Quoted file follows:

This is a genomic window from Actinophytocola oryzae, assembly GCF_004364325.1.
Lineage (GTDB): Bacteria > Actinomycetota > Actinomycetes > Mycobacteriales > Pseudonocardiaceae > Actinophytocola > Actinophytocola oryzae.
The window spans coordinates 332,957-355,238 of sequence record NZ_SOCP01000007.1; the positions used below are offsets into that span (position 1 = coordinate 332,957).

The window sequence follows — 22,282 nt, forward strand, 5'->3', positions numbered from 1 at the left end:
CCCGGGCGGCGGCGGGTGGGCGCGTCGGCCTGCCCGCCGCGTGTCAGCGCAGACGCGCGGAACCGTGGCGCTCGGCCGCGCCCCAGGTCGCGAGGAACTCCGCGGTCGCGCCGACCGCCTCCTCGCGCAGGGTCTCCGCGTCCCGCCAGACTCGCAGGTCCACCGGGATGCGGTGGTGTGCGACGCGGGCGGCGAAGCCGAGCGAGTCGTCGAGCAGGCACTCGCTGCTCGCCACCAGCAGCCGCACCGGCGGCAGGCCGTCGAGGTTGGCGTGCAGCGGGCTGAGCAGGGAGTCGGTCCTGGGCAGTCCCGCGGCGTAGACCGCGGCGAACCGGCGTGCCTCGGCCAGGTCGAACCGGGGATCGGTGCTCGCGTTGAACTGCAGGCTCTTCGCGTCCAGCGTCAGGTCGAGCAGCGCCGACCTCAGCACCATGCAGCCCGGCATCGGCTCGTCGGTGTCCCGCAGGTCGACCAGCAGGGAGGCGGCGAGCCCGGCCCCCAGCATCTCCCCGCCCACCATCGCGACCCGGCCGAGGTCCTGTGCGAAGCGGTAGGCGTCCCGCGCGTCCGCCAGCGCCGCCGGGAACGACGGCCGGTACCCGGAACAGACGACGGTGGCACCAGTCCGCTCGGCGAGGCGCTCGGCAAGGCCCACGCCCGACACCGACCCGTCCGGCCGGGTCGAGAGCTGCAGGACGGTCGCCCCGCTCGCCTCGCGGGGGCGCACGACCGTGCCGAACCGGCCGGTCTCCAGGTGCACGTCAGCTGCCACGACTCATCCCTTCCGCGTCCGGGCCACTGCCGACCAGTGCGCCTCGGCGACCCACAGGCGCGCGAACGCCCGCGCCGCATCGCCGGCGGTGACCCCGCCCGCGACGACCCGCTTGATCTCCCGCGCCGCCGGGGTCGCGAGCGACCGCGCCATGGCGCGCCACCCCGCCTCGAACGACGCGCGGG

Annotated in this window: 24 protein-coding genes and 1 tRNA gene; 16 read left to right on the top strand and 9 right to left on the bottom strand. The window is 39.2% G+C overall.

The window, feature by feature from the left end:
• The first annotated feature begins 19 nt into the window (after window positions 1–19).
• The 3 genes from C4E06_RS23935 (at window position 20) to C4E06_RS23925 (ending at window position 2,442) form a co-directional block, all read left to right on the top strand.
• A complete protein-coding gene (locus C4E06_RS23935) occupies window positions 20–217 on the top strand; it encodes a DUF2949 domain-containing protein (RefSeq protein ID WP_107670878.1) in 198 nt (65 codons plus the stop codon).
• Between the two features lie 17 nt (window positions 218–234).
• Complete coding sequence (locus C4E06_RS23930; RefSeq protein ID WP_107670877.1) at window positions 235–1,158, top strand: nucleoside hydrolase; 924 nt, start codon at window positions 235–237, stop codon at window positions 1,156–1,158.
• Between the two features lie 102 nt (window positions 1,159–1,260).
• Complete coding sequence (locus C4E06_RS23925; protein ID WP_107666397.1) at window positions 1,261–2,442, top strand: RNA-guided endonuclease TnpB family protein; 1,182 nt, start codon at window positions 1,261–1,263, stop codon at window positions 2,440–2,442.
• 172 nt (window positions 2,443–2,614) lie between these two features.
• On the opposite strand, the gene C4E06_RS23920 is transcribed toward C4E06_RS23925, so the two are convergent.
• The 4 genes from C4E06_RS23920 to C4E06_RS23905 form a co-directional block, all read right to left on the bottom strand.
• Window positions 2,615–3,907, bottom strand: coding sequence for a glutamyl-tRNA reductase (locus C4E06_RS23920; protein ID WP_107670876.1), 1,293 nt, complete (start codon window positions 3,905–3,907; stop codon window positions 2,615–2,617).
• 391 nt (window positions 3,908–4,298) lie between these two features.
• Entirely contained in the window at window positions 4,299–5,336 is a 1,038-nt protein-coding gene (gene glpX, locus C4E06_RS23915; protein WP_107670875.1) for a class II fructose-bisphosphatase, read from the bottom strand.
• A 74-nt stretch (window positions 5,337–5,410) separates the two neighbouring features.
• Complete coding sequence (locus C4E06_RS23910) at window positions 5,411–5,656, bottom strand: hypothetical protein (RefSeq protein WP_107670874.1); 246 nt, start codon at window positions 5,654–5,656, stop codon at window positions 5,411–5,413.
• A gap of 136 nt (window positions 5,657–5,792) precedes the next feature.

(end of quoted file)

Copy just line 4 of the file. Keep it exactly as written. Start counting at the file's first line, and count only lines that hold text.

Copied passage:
The window sequence follows — 22,282 nt, forward strand, 5'->3', positions numbered from 1 at the left end: